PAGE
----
By Rep. Todd Stephens
Rep. Jennifer O’Mara, and Adam Garber
Fear and confusion have invaded the American psyche over the last three months as a historic disease has attacked our population. When empty store shelves greeted many shoppers, we wondered if there would be enough food. As the death toll rose above 100,000, we worried who may be next. As the economy shuddered, businesses shuttered, and jobs disappeared, many pinched pennies to afford the next meal or stay in their home.
The maelstrom of emotions from these events has led millions--often motivated by a desire to protect themselves and their loved ones--to purchase their first firearm. While the effectiveness of such efforts is dubious, new research reveals one simple fact: The danger to first-time firearm owners is substantial and will last well past the pandemic.
In a new study released in the New England Journal of Medicine, researchers examined the suicides by first-time handgun owners and non-owners during a 12-year period. Men who bought firearms were eight times more likely to die by suicide; women 35 times more likely.
Suicide is often an impulsive decision that can be stopped if the attempt is delayed. According to the study, the increased suicide risk by gun owners spiked to 100-times higher than non-owners in the month after a gun was purchased. And then the trend continued over time, with the majority of deaths by suicide from a gun occurring during the first 12 years after the first month after purchase.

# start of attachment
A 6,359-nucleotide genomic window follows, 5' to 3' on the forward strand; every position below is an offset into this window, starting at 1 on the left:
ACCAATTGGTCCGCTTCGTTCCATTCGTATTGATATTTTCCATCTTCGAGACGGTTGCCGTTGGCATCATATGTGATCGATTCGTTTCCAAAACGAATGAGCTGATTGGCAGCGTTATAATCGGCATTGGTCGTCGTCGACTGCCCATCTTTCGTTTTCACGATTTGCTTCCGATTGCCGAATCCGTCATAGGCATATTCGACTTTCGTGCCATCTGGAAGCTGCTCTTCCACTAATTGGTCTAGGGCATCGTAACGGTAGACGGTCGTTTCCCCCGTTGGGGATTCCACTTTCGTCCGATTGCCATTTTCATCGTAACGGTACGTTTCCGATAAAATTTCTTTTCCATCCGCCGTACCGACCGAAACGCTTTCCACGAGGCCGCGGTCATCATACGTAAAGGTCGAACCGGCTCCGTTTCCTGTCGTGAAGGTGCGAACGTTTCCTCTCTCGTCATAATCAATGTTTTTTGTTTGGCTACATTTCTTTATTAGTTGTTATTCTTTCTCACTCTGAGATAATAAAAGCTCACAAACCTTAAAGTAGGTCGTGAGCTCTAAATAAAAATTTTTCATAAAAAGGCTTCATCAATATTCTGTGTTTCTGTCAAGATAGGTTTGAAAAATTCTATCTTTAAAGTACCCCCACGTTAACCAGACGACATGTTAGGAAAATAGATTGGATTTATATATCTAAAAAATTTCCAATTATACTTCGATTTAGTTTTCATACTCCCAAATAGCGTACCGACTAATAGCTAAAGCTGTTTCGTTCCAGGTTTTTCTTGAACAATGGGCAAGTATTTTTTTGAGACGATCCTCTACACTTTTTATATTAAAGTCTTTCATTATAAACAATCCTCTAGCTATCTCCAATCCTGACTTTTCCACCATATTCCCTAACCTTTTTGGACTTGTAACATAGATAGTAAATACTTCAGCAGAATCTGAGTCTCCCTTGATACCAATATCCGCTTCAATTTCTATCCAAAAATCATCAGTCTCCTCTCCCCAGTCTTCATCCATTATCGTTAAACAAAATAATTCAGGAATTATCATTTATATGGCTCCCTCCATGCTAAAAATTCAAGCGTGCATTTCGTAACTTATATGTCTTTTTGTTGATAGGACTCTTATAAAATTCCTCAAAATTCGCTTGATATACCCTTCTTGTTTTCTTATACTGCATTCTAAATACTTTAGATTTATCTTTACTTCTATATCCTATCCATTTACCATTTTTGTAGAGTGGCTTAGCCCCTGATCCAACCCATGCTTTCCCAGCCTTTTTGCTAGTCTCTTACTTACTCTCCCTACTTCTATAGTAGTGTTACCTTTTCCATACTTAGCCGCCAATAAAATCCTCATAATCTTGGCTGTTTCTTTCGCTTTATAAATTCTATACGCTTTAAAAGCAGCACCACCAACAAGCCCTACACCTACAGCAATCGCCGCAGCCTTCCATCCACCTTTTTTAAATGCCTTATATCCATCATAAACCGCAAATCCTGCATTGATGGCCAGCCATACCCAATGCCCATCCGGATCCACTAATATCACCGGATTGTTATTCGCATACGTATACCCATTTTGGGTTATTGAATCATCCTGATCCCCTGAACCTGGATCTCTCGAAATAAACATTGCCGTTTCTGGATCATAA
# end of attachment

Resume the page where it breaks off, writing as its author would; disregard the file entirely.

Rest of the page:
It is likely that in dark moments of someone’s life, the immediate access to a gun, even years after a purchase, leads to an elevated risk. Afterall, the tool used to attempt suicide matters: Using a gun is vastly more likely to result in a completed suicide.
Extreme Risk Protection Orders
(ERPOs) are designed to address this problem. Family members, friends, and co-workers may notice someone is depressed or in crisis. They often know whether that person owns a gun. This legal tool allows family or law enforcement to ask a judge to temporarily disarm someone who may harm themselves or others. Soon afterward, a judge assesses whether the firearm should remain under lock and key in some other location until the person gets the help they need to remain safe.
In 17 states, these orders help prevent suicides and other forms of gun violence. One study found that suicides were averted in one out of every 10 orders
. Unfortunately, ERPOs are not an option for Pennsylvanians.
We’re working to change that. In 2019, Rep. Stephens introduced the bipartisan House Bill 1075
to establish ERPOs, which was co-sponsored by Rep. O’Mara, who lost her father to suicide. Mr. Garber has led the advocacy efforts for this legislation, which remains in the House Judiciary Committee where it is awaiting a vote.
It will take us years to recover from the impact of COVID-19, but we can begin addressing a likely surge of gun suicides from first-time gun buyers right now. It starts with making the establishment of ERPOs a top priority for our General Assembly before the year ends.
Rep. Todd Stephens (R-Montgomery) and Rep. Jennifer O’Mara (D-Delaware) are state representatives leading the legislative effort on ERPOs in PA.
Adam Garber is the executive director of CeaseFire Pennsylvania, the state’s leading gun violence prevention advocacy organization.
Representative Todd Stephens
Pennsylvania House of Representatives
Media Contact: David Foster